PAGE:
- Disordered Eating: Disordered eating, whether limiting or increasing your intake of food, can be used as a way to cope with an increase in stressors in your life. Depending on the type of cyberbullying experienced, you may use food restriction as a means of self-punishment.
- Sleep Disturbances: Difficulty falling asleep and staying asleep are common effects of cyberbullying. The increase in anxiety can cause a lot of tossing and turning, or checking your phone in the middle of the night.
- Self-Harm: Self-harm can link back to the feelings of low self-esteem, depression, and suicidal thoughts. Not feeling like you have a place to turn to while handling cyberbullying can be extremely isolating. Self-harm can also come from a place of not feeling like you’re enough and having the desire to “feel something.” Self-harm can be dangerous, but support is available.
How to Deal With Cyberbullying
Cyberbullying is a form of abuse, and can be a punishable crime. For your safety and the safety of others, it is important to report these occurrences. The first thing you want to do is save any records of abuse, through screenshots, printing, or saving them digitally on your phone or computer. The more information you have compiled, the easier it will be to make a report.
Then try to reach out to someone you trust, whether it is a teacher, principal, counselor, boss, or a trusted friend. Being able to tell someone what you are going through will help ease some of the stress, while also helping you think a little more clearly about what steps to take next.
Some additional steps may include calling 911 or contacting a 24/7 victim hotline, such as VictimConnect, especially in situations where you or someone you love is being threatened or harmed.
Depending on the nature of the cyberbullying, you can contact websites and social media customer support for assistance in removing as much content related to the cyberbullying as possible. Even if you are feeling hopeless that any action can be taken, having a written record will help support you in the future if needed. If you aren’t connected to a therapist or mental health professional already, consider scheduling an appointment. There may be lingering effects both on your physical and mental health that a therapist can help you work through and learn some effective coping strategies.
How Therapy Can Help People Impacted by Cyberbullying
Therapy can help people impacted by cyberbullying because it can help reduce symptoms of all of the mental health effects mentioned earlier. Therapy can help you reduce symptoms of anxiety, depression, PTSD, hypervigilance and paranoia, and support you in navigating suicidal thoughts. Additionally, therapy can help increase your self-esteem and confidence and regain the ability to return to the “online world” as well as help you find ways to be an advocate for yourself.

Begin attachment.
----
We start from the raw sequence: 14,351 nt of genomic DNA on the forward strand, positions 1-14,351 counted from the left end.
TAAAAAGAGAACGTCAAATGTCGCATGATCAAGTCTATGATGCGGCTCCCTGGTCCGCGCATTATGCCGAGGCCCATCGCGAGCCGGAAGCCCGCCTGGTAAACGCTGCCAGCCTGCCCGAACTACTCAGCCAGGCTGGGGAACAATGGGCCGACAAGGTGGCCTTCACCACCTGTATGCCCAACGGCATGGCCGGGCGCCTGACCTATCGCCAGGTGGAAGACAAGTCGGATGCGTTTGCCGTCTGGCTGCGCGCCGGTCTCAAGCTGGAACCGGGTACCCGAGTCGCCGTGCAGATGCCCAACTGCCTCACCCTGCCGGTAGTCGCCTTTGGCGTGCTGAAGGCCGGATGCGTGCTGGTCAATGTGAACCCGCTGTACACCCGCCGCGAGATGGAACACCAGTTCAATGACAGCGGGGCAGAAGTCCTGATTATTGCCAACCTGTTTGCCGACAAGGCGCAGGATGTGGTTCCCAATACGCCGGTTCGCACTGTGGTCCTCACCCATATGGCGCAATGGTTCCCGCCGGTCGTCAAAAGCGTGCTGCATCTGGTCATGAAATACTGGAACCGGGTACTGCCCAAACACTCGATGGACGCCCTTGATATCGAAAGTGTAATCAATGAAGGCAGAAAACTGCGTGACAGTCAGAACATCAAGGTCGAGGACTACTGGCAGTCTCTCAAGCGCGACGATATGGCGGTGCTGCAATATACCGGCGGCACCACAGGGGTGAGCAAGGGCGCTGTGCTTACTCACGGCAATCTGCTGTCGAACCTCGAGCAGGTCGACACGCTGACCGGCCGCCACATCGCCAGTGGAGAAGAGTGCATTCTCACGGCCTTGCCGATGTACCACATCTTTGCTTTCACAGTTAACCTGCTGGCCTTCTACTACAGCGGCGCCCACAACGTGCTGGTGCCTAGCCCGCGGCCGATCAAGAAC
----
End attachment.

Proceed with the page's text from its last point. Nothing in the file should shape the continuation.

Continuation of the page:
How Individual Therapy Can Help
Finding a therapist can help ease the emotional burden and stress that is associated with being a victim of cyberbullying. Individual therapy can act as an outlet of all of the things that you wish you could say or do about the bully, as well as admitting to some of the more private thoughts and feelings that you may not be comfortable sharing with friends and family. An individual therapist can create a safe, supportive environment, where there is no judgment or shame. An online therapist directory can be a great place to find a therapist licensed in your state who specializes in your specific concerns.
How Group Therapy Can Help
Sharing experiences of cyberbullying in a safe, confidential space can be really therapeutic. As a victim of cyberbullying, there are some residual effects and fear that may come up when you think about sharing your experiences online or in-person. There are also some thoughts and feelings that are only understood and expressed by victims of cyberbullying. Being able to share and process those thoughts and feelings in a group therapy setting allows you to learn additional ways to cope.
Final Thoughts on Cyberbullying
If you are dealing with cyberbullying, talking to a therapist or reaching out to a loved one can make a big difference in how you feel. Know that there are ways to put an end to cyberbullying and you shouldn’t have to experience it alone